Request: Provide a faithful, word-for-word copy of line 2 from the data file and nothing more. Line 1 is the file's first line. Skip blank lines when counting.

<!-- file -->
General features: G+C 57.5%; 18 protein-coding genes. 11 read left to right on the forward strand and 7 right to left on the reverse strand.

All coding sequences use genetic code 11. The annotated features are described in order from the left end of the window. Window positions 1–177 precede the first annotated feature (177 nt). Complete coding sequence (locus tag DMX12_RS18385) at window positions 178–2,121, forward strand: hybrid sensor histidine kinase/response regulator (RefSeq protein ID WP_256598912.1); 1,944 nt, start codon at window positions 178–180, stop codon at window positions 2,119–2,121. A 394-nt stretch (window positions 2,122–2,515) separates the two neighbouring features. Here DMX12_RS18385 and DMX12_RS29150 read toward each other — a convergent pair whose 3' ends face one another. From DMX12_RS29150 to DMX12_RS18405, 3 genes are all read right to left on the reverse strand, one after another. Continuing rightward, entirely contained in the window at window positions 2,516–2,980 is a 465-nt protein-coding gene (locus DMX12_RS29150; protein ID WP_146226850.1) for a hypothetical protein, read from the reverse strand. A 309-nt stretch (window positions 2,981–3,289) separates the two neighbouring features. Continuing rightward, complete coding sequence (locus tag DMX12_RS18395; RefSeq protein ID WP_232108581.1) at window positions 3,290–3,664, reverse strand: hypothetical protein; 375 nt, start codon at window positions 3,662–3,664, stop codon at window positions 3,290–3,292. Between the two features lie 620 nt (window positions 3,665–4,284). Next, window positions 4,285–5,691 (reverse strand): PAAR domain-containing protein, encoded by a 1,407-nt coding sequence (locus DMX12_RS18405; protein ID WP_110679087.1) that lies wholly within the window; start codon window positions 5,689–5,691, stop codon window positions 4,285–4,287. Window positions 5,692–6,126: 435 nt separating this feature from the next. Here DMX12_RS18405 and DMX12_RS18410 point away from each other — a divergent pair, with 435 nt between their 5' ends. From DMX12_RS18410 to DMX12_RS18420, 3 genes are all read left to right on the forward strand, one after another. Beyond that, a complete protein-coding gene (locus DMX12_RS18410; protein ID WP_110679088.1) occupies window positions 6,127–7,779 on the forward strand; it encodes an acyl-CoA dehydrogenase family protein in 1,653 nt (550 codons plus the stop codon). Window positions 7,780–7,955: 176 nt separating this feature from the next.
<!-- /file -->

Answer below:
All coding sequences use genetic code 11. The annotated features are described in order from the left end of the window. Window positions 1–177 precede the first annotated feature (177 nt). Complete coding sequence (locus tag DMX12_RS18385) at window positions 178–2,121, forward strand: hybrid sensor histidine kinase/response regulator (RefSeq protein ID WP_256598912.1); 1,944 nt, start codon at window positions 178–180, stop codon at window positions 2,119–2,121. A 394-nt stretch (window positions 2,122–2,515) separates the two neighbouring features. Here DMX12_RS18385 and DMX12_RS29150 read toward each other — a convergent pair whose 3' ends face one another. From DMX12_RS29150 to DMX12_RS18405, 3 genes are all read right to left on the reverse strand, one after another. Continuing rightward, entirely contained in the window at window positions 2,516–2,980 is a 465-nt protein-coding gene (locus DMX12_RS29150; protein ID WP_146226850.1) for a hypothetical protein, read from the reverse strand. A 309-nt stretch (window positions 2,981–3,289) separates the two neighbouring features. Continuing rightward, complete coding sequence (locus tag DMX12_RS18395; RefSeq protein ID WP_232108581.1) at window positions 3,290–3,664, reverse strand: hypothetical protein; 375 nt, start codon at window positions 3,662–3,664, stop codon at window positions 3,290–3,292. Between the two features lie 620 nt (window positions 3,665–4,284). Next, window positions 4,285–5,691 (reverse strand): PAAR domain-containing protein, encoded by a 1,407-nt coding sequence (locus DMX12_RS18405; protein ID WP_110679087.1) that lies wholly within the window; start codon window positions 5,689–5,691, stop codon window positions 4,285–4,287. Window positions 5,692–6,126: 435 nt separating this feature from the next. Here DMX12_RS18405 and DMX12_RS18410 point away from each other — a divergent pair, with 435 nt between their 5' ends. From DMX12_RS18410 to DMX12_RS18420, 3 genes are all read left to right on the forward strand, one after another. Beyond that, a complete protein-coding gene (locus DMX12_RS18410; protein ID WP_110679088.1) occupies window positions 6,127–7,779 on the forward strand; it encodes an acyl-CoA dehydrogenase family protein in 1,653 nt (550 codons plus the stop codon). Window positions 7,780–7,955: 176 nt separating this feature from the next.